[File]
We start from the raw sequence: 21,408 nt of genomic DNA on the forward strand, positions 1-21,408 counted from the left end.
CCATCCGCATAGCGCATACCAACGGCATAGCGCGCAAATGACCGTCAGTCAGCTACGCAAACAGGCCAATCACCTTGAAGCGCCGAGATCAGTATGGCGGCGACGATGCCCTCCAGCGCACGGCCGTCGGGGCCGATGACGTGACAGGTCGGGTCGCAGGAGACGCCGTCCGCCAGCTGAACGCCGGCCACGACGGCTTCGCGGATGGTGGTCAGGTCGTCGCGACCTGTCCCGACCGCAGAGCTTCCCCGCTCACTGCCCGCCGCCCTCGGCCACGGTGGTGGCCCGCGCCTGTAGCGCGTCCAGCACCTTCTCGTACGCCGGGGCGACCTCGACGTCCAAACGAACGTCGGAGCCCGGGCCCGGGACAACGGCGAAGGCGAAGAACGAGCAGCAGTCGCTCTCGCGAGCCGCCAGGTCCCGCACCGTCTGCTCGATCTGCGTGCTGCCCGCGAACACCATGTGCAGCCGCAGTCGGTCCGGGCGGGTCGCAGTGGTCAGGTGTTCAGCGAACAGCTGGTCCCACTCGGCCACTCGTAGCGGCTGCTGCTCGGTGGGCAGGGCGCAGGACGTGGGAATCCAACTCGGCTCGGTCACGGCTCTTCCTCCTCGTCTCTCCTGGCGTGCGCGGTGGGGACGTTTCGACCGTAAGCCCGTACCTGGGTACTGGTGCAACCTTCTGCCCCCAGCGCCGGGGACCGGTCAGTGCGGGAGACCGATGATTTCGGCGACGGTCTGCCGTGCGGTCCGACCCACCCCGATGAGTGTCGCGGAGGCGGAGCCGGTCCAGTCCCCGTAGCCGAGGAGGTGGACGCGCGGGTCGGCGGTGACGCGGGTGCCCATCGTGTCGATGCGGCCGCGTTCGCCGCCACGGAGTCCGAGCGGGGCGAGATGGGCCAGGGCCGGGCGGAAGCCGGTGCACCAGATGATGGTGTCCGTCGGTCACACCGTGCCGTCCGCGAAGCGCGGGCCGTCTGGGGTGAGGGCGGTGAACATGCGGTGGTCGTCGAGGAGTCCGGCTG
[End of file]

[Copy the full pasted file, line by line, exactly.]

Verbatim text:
We start from the raw sequence: 21,408 nt of genomic DNA on the forward strand, positions 1-21,408 counted from the left end.
CCATCCGCATAGCGCATACCAACGGCATAGCGCGCAAATGACCGTCAGTCAGCTACGCAAACAGGCCAATCACCTTGAAGCGCCGAGATCAGTATGGCGGCGACGATGCCCTCCAGCGCACGGCCGTCGGGGCCGATGACGTGACAGGTCGGGTCGCAGGAGACGCCGTCCGCCAGCTGAACGCCGGCCACGACGGCTTCGCGGATGGTGGTCAGGTCGTCGCGACCTGTCCCGACCGCAGAGCTTCCCCGCTCACTGCCCGCCGCCCTCGGCCACGGTGGTGGCCCGCGCCTGTAGCGCGTCCAGCACCTTCTCGTACGCCGGGGCGACCTCGACGTCCAAACGAACGTCGGAGCCCGGGCCCGGGACAACGGCGAAGGCGAAGAACGAGCAGCAGTCGCTCTCGCGAGCCGCCAGGTCCCGCACCGTCTGCTCGATCTGCGTGCTGCCCGCGAACACCATGTGCAGCCGCAGTCGGTCCGGGCGGGTCGCAGTGGTCAGGTGTTCAGCGAACAGCTGGTCCCACTCGGCCACTCGTAGCGGCTGCTGCTCGGTGGGCAGGGCGCAGGACGTGGGAATCCAACTCGGCTCGGTCACGGCTCTTCCTCCTCGTCTCTCCTGGCGTGCGCGGTGGGGACGTTTCGACCGTAAGCCCGTACCTGGGTACTGGTGCAACCTTCTGCCCCCAGCGCCGGGGACCGGTCAGTGCGGGAGACCGATGATTTCGGCGACGGTCTGCCGTGCGGTCCGACCCACCCCGATGAGTGTCGCGGAGGCGGAGCCGGTCCAGTCCCCGTAGCCGAGGAGGTGGACGCGCGGGTCGGCGGTGACGCGGGTGCCCATCGTGTCGATGCGGCCGCGTTCGCCGCCACGGAGTCCGAGCGGGGCGAGATGGGCCAGGGCCGGGCGGAAGCCGGTGCACCAGATGATGGTGTCCGTCGGTCACACCGTGCCGTCCGCGAAGCGCGGGCCGTCTGGGGTGAGGGCGGTGAACATGCGGTGGTCGTCGAGGAGTCCGGCTG